Tag Archive for Longmont environment

Rail Park in Longmont: $$$ LifeBridge

Address to Longmont City Council, January 11, 2011:

You have before you tonight a City Council Communication on a Rail-Served Industrial Business Park. While portions of this communication are not inaccurate, they are far from the full and true story.

City staff is promoting the use of properties south, southwest and southeast of Union Reservoir for use as a massive, several hundred acre industrial park served by a rail line. Much of the property in question was purchased by LifeBridge Church and/or its elders and high-ranking members.

The collapse of the residential and commercial markets have left LifeBridge and company with near-dead options for their land speculations on our eastern border. Apparently some members of city council and like-minded members of city staff now think that a Rail-Served Industrial Park is an excellent idea to get LifeBridge’s fat out of the fire.

Parcels identified as being owned by the Highway 119 Holdings LLC are true on their face, but they are at the very least misleading. Highway 119 Holdings LLC is an entity established by Church Development Fund to “hold” the properties it acquired from LifeBridge as deeds in lieu of foreclosure. Let me repeat that: DEEDS IN LIEU OF FORECLOSURE.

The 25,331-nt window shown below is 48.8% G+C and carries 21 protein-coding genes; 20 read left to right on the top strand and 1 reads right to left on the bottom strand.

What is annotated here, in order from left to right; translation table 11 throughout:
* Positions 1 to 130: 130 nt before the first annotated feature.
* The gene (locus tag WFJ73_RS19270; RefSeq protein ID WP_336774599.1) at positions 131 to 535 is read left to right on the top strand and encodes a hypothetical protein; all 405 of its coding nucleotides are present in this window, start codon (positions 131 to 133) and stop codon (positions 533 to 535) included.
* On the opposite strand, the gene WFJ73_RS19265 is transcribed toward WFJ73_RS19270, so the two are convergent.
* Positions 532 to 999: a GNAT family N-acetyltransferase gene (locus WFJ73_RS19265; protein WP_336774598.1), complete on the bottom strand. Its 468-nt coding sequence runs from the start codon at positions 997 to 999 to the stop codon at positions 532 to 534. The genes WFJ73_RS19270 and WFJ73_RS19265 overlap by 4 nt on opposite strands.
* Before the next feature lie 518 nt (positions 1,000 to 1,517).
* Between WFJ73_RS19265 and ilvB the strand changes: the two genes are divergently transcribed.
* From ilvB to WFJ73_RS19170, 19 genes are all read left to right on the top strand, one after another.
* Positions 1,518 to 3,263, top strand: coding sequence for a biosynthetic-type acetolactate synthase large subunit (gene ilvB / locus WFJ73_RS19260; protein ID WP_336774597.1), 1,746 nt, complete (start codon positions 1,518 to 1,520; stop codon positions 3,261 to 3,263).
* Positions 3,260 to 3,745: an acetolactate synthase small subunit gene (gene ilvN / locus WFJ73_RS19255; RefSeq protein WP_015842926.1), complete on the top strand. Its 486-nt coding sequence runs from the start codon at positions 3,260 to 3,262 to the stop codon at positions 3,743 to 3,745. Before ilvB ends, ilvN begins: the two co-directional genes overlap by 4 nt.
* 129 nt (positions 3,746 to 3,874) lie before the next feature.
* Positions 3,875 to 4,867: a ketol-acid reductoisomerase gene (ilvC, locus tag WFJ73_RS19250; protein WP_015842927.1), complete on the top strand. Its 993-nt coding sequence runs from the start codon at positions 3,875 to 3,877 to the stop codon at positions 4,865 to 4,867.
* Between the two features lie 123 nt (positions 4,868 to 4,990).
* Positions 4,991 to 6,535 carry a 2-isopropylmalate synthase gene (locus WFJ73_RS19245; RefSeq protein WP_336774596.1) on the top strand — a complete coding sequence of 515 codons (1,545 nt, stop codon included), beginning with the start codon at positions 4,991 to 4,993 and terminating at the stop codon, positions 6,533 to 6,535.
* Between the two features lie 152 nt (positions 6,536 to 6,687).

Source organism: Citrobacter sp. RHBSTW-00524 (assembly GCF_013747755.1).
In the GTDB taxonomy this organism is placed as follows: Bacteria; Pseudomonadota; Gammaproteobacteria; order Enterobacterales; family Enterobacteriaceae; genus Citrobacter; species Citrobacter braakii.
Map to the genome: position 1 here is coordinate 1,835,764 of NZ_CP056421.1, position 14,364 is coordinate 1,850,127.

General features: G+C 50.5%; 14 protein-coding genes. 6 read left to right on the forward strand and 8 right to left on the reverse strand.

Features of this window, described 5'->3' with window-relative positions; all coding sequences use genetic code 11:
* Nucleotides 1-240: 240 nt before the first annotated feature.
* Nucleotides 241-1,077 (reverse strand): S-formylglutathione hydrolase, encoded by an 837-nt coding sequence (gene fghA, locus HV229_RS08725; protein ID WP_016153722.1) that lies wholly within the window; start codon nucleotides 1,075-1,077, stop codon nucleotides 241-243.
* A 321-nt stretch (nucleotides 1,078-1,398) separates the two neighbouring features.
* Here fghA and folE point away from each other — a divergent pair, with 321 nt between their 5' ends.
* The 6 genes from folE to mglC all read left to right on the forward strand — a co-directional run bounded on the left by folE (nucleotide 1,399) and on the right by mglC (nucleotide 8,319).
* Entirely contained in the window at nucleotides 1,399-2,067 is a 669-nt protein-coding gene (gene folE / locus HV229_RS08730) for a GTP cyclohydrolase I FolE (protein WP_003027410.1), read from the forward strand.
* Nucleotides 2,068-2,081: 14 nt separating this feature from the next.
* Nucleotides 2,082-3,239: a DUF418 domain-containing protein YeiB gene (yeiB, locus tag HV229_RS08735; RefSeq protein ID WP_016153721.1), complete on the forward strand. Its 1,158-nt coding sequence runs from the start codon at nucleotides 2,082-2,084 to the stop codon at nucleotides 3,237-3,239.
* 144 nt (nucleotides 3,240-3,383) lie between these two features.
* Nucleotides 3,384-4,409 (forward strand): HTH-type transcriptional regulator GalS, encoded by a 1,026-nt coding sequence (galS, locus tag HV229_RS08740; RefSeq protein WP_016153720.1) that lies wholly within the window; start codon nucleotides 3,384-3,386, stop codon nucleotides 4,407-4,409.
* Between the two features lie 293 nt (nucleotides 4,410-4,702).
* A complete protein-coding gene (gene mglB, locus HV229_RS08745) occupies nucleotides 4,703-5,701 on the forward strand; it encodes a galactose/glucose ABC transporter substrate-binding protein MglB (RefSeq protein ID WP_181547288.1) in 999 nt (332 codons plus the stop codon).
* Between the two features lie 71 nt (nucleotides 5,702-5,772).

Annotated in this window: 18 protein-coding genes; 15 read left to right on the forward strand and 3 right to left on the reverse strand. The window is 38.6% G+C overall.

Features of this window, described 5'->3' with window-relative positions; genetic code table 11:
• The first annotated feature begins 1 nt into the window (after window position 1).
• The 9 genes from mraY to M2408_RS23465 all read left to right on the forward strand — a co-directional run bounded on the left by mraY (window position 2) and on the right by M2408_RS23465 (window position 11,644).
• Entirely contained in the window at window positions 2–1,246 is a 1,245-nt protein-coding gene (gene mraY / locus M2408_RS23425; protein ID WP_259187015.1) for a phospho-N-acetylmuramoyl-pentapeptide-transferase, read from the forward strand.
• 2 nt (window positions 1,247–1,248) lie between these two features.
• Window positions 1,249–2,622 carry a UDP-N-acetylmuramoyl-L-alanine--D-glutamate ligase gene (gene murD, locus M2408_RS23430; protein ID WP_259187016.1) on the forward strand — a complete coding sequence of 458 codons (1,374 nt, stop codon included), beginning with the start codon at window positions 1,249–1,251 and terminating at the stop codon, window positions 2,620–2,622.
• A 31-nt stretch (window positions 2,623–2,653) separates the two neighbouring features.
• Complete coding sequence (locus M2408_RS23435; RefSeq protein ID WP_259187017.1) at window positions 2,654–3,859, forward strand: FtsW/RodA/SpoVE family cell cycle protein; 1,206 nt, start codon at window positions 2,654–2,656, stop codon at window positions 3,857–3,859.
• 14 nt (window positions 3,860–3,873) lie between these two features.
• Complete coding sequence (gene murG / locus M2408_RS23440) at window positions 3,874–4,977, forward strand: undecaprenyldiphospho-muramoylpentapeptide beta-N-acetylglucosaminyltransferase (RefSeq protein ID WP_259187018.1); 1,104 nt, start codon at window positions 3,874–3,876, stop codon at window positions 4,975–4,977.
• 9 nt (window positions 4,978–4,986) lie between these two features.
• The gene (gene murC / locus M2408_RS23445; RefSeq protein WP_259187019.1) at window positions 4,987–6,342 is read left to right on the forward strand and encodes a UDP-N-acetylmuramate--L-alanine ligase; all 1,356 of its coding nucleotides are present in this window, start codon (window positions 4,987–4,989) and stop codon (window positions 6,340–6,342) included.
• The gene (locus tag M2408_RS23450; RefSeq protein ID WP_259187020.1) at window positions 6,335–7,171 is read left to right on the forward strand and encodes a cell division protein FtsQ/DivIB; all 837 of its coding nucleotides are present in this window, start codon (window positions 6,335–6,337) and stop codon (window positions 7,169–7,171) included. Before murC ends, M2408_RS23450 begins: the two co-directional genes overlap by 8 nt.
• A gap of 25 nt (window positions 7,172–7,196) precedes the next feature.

The Times-Call wrote an article almost a year ago about the LifeBridge Church and its properties both off Highway 66 and in southwest Weld County. As water carriers for LifeBridge, the Lehmans framed this as something other than deeds in lieu of foreclosure. WRONG. For those like me who have taken the time to read and analyze the Prospectus available to Church Development Fund investors, it is in black and white. These properties were taken to avoid legal foreclosure and to refinance the mortgages on the existing church and adjoining properties. The Fund will be holding them until such time as LifeBridge or others can make money and expand Dominionism.

Beyond this, Union Reservoir and its vicinity is a unique Longmont geographical and topographical feature. It is valued by the community for its environmental and wildlife character and its low impact recreational opportunities.

Please — Knock it off. I’ll be darned if I want to see this community that I now call home and expect to call home for the remainder of my life denigrate its unique resources for the sake of speculators making money.
And while we’re at it, show us the work product of the Firestone/Longmont Intergovernmental Agreement. Much of the property identified is either officially annexed into Firestone or is on target to be official. Pull back that curtain now and show the public what’s going on behind it.

If you can demonstrate that the market will support an industrial rail park in Longmont, by all means consider it. But do it for the right reasons. You have other land options. Focus on those and leave the area around the Union Reservoir alone.